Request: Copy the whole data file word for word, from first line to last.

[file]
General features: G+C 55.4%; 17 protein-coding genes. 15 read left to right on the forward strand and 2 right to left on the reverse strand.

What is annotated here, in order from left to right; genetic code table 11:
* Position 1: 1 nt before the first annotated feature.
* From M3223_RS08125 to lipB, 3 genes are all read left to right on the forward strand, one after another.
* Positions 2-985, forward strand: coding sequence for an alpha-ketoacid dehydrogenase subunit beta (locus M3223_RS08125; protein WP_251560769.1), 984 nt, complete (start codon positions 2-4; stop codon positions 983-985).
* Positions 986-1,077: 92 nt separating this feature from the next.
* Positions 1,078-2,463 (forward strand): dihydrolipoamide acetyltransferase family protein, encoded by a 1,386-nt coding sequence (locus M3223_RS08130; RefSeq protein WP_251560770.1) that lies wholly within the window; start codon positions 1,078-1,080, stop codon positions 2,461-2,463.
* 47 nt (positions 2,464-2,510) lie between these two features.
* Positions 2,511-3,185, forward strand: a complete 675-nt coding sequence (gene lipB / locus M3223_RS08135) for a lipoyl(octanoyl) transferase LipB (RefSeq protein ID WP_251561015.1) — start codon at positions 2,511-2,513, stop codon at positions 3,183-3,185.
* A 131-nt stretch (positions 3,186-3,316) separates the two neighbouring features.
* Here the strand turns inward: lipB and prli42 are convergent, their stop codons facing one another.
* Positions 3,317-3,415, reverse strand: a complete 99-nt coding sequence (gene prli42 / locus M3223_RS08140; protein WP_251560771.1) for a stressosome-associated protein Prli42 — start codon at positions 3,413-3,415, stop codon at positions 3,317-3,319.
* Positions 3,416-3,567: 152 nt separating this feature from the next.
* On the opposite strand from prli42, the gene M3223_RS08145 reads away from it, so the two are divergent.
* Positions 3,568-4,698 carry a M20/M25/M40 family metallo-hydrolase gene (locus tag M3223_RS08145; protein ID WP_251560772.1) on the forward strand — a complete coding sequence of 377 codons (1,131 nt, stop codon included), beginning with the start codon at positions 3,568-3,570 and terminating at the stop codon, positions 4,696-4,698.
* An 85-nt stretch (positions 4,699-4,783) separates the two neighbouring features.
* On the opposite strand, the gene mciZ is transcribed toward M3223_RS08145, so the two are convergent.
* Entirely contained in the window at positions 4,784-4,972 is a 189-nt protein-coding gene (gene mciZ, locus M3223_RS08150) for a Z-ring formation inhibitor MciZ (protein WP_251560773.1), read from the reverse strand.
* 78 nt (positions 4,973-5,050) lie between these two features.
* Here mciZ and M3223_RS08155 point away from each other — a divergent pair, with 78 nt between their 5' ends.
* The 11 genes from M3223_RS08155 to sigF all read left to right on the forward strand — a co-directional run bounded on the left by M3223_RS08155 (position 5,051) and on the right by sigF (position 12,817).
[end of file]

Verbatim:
General features: G+C 55.4%; 17 protein-coding genes. 15 read left to right on the forward strand and 2 right to left on the reverse strand.

What is annotated here, in order from left to right; genetic code table 11:
* Position 1: 1 nt before the first annotated feature.
* From M3223_RS08125 to lipB, 3 genes are all read left to right on the forward strand, one after another.
* Positions 2-985, forward strand: coding sequence for an alpha-ketoacid dehydrogenase subunit beta (locus M3223_RS08125; protein WP_251560769.1), 984 nt, complete (start codon positions 2-4; stop codon positions 983-985).
* Positions 986-1,077: 92 nt separating this feature from the next.
* Positions 1,078-2,463 (forward strand): dihydrolipoamide acetyltransferase family protein, encoded by a 1,386-nt coding sequence (locus M3223_RS08130; RefSeq protein WP_251560770.1) that lies wholly within the window; start codon positions 1,078-1,080, stop codon positions 2,461-2,463.
* 47 nt (positions 2,464-2,510) lie between these two features.
* Positions 2,511-3,185, forward strand: a complete 675-nt coding sequence (gene lipB / locus M3223_RS08135) for a lipoyl(octanoyl) transferase LipB (RefSeq protein ID WP_251561015.1) — start codon at positions 2,511-2,513, stop codon at positions 3,183-3,185.
* A 131-nt stretch (positions 3,186-3,316) separates the two neighbouring features.
* Here the strand turns inward: lipB and prli42 are convergent, their stop codons facing one another.
* Positions 3,317-3,415, reverse strand: a complete 99-nt coding sequence (gene prli42 / locus M3223_RS08140; protein WP_251560771.1) for a stressosome-associated protein Prli42 — start codon at positions 3,413-3,415, stop codon at positions 3,317-3,319.
* Positions 3,416-3,567: 152 nt separating this feature from the next.
* On the opposite strand from prli42, the gene M3223_RS08145 reads away from it, so the two are divergent.
* Positions 3,568-4,698 carry a M20/M25/M40 family metallo-hydrolase gene (locus tag M3223_RS08145; protein ID WP_251560772.1) on the forward strand — a complete coding sequence of 377 codons (1,131 nt, stop codon included), beginning with the start codon at positions 3,568-3,570 and terminating at the stop codon, positions 4,696-4,698.
* An 85-nt stretch (positions 4,699-4,783) separates the two neighbouring features.
* On the opposite strand, the gene mciZ is transcribed toward M3223_RS08145, so the two are convergent.
* Entirely contained in the window at positions 4,784-4,972 is a 189-nt protein-coding gene (gene mciZ, locus M3223_RS08150) for a Z-ring formation inhibitor MciZ (protein WP_251560773.1), read from the reverse strand.
* 78 nt (positions 4,973-5,050) lie between these two features.
* Here mciZ and M3223_RS08155 point away from each other — a divergent pair, with 78 nt between their 5' ends.
* The 11 genes from M3223_RS08155 to sigF all read left to right on the forward strand — a co-directional run bounded on the left by M3223_RS08155 (position 5,051) and on the right by sigF (position 12,817).